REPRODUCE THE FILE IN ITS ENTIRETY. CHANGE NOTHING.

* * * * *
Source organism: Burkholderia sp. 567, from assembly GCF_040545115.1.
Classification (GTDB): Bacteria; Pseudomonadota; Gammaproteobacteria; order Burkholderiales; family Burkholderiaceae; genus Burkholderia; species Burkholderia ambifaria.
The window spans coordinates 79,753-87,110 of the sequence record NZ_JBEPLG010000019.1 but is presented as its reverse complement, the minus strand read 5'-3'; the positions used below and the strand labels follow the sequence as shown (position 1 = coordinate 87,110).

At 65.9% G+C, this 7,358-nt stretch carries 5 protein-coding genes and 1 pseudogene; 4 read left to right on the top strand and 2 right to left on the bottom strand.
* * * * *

Source organism: Burkholderia sp. 567, from assembly GCF_040545115.1.
Classification (GTDB): Bacteria; Pseudomonadota; Gammaproteobacteria; order Burkholderiales; family Burkholderiaceae; genus Burkholderia; species Burkholderia ambifaria.
The window spans coordinates 79,753-87,110 of the sequence record NZ_JBEPLG010000019.1 but is presented as its reverse complement, the minus strand read 5'-3'; the positions used below and the strand labels follow the sequence as shown (position 1 = coordinate 87,110).

At 65.9% G+C, this 7,358-nt stretch carries 5 protein-coding genes and 1 pseudogene; 4 read left to right on the top strand and 2 right to left on the bottom strand.